At the end of the evening, there are still clients being interviewed; one, who came in after the cut-off time, was given an appointment at the Jose de Diego Clinic, a partnership between LAF and Katten Muchin Rosenman. Dennericka Brooks, a senior attorney in LAF’s Housing Practice Group who’s been at Woodlawn since its beginning, is still discussing a case (“She’s notorious for taking on clients, even when she is already at her limit with case work,” Regina says.) and first time volunteers are already talking about next month. “This is grassroots,” Bertina Power-Stewart, President of the Theta Omega Chapter, grins and spreads her arms to show the bustling AKArama center. “This comes from the community.”



Let’s Do Lunch: Part Two

 LAF’s 2016 Brownbag Roundtable Series Continues with the Consumer Practice Group

Predatory Lending Round table

As times change, so do the methods of people who abuse systems for personal gain. Those who take advantage of mortgage lending are no exception. But as their methods grow and change, so to do the efforts of the team at LAF who stand against them. “The Life and Times of Predatory Mortgage Lending: A Tale Told Through the Lens of LAF Litigation” was the second of LAF’s 2016 Brownbag Roundtable Series. Dan Lindsey, Director of the Consumer Practice Group, along with Supervisory Attorneys James Brady and Michelle Weinberg, and Senior Attorney, Kathryn Liss, shared their work with a crowded room last week, teaching about how predatory mortgage lending has evolved and exacerbated racial and economic inequality in our community.

One of the cases they profiled was against Mark Diamond, a notorious home repair contractor who preyed predominately on elderly African Americans with false promises of home improvements. He overcharged for bare-bones work (if any work at all), arranged the financing so that he could directly obtain the maximum available funds from a clients’ mortgage loan, and did not provide the legally required consumer rights disclosures. LAF attorneys represented more than a dozen of Diamond’s victims and obtained over $250,000 in recovery. In June 2015, Diamond was finally stopped by the Attorney General, due in large part to the information provided by LAF and the Consumer Practice Group’s tireless representation of individual victims.

“Fraud never sleeps. And so there will always be predators of one kind or another,” they declared last week. Let the hard-working Consumer Practice Group serve as an example that there are also those who will stand up for what is right. Way to go, team!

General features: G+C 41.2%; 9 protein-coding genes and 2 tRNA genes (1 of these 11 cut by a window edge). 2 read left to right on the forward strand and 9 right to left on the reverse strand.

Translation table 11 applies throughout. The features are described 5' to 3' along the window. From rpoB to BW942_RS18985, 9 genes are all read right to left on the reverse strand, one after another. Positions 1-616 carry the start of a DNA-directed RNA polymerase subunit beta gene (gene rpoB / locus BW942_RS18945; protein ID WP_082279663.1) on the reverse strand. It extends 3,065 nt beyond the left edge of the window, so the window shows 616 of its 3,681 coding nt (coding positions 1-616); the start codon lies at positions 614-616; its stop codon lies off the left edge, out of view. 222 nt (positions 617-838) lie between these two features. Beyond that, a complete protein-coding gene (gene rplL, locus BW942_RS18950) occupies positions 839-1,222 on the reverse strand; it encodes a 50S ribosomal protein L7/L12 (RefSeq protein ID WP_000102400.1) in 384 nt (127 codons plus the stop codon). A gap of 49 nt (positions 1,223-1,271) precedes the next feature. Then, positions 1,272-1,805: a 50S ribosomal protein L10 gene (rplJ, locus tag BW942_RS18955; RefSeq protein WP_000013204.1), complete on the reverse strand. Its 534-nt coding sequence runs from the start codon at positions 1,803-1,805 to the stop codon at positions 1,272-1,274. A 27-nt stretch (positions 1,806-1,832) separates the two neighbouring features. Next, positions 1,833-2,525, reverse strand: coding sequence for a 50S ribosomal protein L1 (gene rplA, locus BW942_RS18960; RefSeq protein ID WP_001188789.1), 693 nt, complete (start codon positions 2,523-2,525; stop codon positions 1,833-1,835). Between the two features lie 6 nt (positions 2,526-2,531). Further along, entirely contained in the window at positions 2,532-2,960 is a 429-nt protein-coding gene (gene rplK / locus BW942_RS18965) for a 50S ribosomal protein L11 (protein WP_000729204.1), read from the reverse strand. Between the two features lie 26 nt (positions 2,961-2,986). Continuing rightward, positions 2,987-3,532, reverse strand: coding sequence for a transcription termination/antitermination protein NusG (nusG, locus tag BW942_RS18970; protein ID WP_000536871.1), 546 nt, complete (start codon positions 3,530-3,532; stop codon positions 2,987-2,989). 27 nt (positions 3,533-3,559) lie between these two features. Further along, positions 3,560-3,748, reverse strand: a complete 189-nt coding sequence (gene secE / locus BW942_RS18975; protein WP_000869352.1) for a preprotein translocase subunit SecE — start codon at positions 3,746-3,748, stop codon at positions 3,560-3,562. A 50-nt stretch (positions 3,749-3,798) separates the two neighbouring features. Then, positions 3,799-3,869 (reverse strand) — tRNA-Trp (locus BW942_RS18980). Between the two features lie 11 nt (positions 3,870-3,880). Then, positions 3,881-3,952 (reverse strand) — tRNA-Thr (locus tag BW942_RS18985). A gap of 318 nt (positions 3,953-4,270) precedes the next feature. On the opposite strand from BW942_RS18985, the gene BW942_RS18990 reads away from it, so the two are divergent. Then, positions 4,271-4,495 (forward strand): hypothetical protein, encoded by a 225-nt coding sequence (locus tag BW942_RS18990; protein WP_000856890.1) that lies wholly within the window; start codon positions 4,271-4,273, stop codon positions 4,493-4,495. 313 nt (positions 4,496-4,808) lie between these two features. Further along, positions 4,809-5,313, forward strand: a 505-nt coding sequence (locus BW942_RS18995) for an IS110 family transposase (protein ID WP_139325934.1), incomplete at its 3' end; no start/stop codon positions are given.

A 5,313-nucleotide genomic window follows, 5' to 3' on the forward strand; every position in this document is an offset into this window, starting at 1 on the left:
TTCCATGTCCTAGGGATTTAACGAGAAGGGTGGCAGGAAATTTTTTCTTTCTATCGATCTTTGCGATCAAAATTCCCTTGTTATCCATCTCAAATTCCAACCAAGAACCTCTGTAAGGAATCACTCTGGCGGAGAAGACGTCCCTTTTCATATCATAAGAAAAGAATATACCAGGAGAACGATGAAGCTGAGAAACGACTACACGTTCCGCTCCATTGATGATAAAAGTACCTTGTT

A Community Committed to Justice


LAF’s history, like any history, is one of inspiring highs and rocky lows, and, like any history, it’s filled with people who have pushed the story forward with passionate belief and action. LAF remains a force to be reckoned with in the legal world because of these people, notably many of whom have come from Jenner & Block LLP.  Selected as the 2015 #1 Law Firm for Pro Bono Service by The American Lawyer, named a Pro Bono All-Star in 2015 by Law360, and placed on The National Law Journal’s 2016 Pro Bono Hot List, Jenner & Block has earned national recognition because of years of staunch commitment to pro bono service.  It makes sense that LAF and Jenner & Block would find themselves partners as they provide legal aid to Chicago’s most marginalized communities.

Jenner & Block has had a consistent presence at LAF for years:  Diana White, LAF’s current executive director, was an associate and partner at the firm from 1986 to 1997; partner Barbara Steiner is currently on LAF’s Governing Board; and associates William Strom and Caroline Lindsey are dedicated members of LAF’s Young Professionals Board.  Jenner & Block alumni that have served on LAF’s board in the past include Bill Von Hoene, Jr., Dan Hurtado, Ron Marmer, and Cunyon Gordon.  In 2005, LAF honored senior partner Tom Sullivan with LAF’s Lifetime Achievement Award for his “career-long pro bono accomplishments and efforts to improve the administration of justice.”

These generous individuals embody the qualities that drive LAF and its partners:  social responsibility, a core sense of right, and the motivation to combat what is wrong.  In the words of Jerold S. Solovy, the firm’s late chairman emeritus, a Jenner & Block attorney for 55 years, and the man behind the prestigious Solovy Equal Justice Award that annually honors an exemplary LAF attorney, “The client comes first.”  Both LAF and Jenner & Block stand by this motto, and both show that the assistance the client receives should not be defined by economic constraints.  Currently, Jenner & Block attorneys Keri Holleb Hotaling, Justin Steffen, and Kathleen Gibbons are working with LAF to help a mother receive sole custody of her son, and attorneys Amanda Amert and Jennifer Senior play key roles in a case in which LAF seeks unpaid wages for victims of human trafficking.

Yes, LAF’s history has been a journey with its ups and downs, but one of the beautiful things about history is that it is always evolving into a future, and this future looks promising, in no small part thanks to Jenner & Block.

The Moves We Make

Richard Klawiter and DLA Piper: Legal Aid Advocates Making Strides